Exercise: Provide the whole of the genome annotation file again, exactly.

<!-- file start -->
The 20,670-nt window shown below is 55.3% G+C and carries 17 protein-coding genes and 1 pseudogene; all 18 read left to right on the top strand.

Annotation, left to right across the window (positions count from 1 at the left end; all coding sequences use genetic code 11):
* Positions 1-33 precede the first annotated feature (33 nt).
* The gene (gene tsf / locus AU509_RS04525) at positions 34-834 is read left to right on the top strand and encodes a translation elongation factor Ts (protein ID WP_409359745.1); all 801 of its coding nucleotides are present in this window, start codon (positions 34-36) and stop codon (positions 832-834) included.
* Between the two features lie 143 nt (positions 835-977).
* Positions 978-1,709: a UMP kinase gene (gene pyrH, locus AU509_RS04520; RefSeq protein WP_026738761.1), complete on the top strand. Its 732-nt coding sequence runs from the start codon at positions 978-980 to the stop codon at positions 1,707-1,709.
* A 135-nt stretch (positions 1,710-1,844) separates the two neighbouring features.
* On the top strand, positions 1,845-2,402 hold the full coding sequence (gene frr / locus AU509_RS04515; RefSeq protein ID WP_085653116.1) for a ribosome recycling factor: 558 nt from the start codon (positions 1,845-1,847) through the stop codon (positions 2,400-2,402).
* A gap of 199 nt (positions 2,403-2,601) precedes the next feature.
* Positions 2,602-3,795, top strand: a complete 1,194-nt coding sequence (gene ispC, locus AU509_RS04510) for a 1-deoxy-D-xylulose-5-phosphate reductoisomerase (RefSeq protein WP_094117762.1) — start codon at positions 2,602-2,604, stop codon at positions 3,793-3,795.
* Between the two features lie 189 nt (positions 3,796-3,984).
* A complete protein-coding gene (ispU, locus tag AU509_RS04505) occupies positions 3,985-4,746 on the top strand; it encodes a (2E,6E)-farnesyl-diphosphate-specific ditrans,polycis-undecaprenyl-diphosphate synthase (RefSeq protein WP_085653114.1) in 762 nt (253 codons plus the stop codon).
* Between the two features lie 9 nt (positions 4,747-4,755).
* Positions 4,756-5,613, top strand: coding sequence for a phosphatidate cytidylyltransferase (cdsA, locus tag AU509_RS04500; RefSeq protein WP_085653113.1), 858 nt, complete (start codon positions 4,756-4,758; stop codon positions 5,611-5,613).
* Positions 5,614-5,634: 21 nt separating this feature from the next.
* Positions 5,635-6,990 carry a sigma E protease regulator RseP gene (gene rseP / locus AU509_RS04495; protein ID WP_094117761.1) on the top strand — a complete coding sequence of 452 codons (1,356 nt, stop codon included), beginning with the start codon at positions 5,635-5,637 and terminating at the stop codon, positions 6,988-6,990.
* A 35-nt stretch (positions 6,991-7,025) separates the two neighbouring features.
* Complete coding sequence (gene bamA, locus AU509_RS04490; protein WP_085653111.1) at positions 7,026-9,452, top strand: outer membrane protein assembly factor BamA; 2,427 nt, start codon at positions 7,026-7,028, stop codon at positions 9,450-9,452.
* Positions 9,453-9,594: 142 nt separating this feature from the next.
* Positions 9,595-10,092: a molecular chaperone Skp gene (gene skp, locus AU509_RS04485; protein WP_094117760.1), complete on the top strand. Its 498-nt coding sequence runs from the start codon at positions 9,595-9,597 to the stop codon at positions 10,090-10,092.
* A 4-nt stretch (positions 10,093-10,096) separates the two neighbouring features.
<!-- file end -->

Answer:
The 20,670-nt window shown below is 55.3% G+C and carries 17 protein-coding genes and 1 pseudogene; all 18 read left to right on the top strand.

Annotation, left to right across the window (positions count from 1 at the left end; all coding sequences use genetic code 11):
* Positions 1-33 precede the first annotated feature (33 nt).
* The gene (gene tsf / locus AU509_RS04525) at positions 34-834 is read left to right on the top strand and encodes a translation elongation factor Ts (protein ID WP_409359745.1); all 801 of its coding nucleotides are present in this window, start codon (positions 34-36) and stop codon (positions 832-834) included.
* Between the two features lie 143 nt (positions 835-977).
* Positions 978-1,709: a UMP kinase gene (gene pyrH, locus AU509_RS04520; RefSeq protein WP_026738761.1), complete on the top strand. Its 732-nt coding sequence runs from the start codon at positions 978-980 to the stop codon at positions 1,707-1,709.
* A 135-nt stretch (positions 1,710-1,844) separates the two neighbouring features.
* On the top strand, positions 1,845-2,402 hold the full coding sequence (gene frr / locus AU509_RS04515; RefSeq protein ID WP_085653116.1) for a ribosome recycling factor: 558 nt from the start codon (positions 1,845-1,847) through the stop codon (positions 2,400-2,402).
* A gap of 199 nt (positions 2,403-2,601) precedes the next feature.
* Positions 2,602-3,795, top strand: a complete 1,194-nt coding sequence (gene ispC, locus AU509_RS04510) for a 1-deoxy-D-xylulose-5-phosphate reductoisomerase (RefSeq protein WP_094117762.1) — start codon at positions 2,602-2,604, stop codon at positions 3,793-3,795.
* Between the two features lie 189 nt (positions 3,796-3,984).
* A complete protein-coding gene (ispU, locus tag AU509_RS04505) occupies positions 3,985-4,746 on the top strand; it encodes a (2E,6E)-farnesyl-diphosphate-specific ditrans,polycis-undecaprenyl-diphosphate synthase (RefSeq protein WP_085653114.1) in 762 nt (253 codons plus the stop codon).
* Between the two features lie 9 nt (positions 4,747-4,755).
* Positions 4,756-5,613, top strand: coding sequence for a phosphatidate cytidylyltransferase (cdsA, locus tag AU509_RS04500; RefSeq protein WP_085653113.1), 858 nt, complete (start codon positions 4,756-4,758; stop codon positions 5,611-5,613).
* Positions 5,614-5,634: 21 nt separating this feature from the next.
* Positions 5,635-6,990 carry a sigma E protease regulator RseP gene (gene rseP / locus AU509_RS04495; protein ID WP_094117761.1) on the top strand — a complete coding sequence of 452 codons (1,356 nt, stop codon included), beginning with the start codon at positions 5,635-5,637 and terminating at the stop codon, positions 6,988-6,990.
* A 35-nt stretch (positions 6,991-7,025) separates the two neighbouring features.
* Complete coding sequence (gene bamA, locus AU509_RS04490; protein WP_085653111.1) at positions 7,026-9,452, top strand: outer membrane protein assembly factor BamA; 2,427 nt, start codon at positions 7,026-7,028, stop codon at positions 9,450-9,452.
* Positions 9,453-9,594: 142 nt separating this feature from the next.
* Positions 9,595-10,092: a molecular chaperone Skp gene (gene skp, locus AU509_RS04485; protein WP_094117760.1), complete on the top strand. Its 498-nt coding sequence runs from the start codon at positions 9,595-9,597 to the stop codon at positions 10,090-10,092.
* A 4-nt stretch (positions 10,093-10,096) separates the two neighbouring features.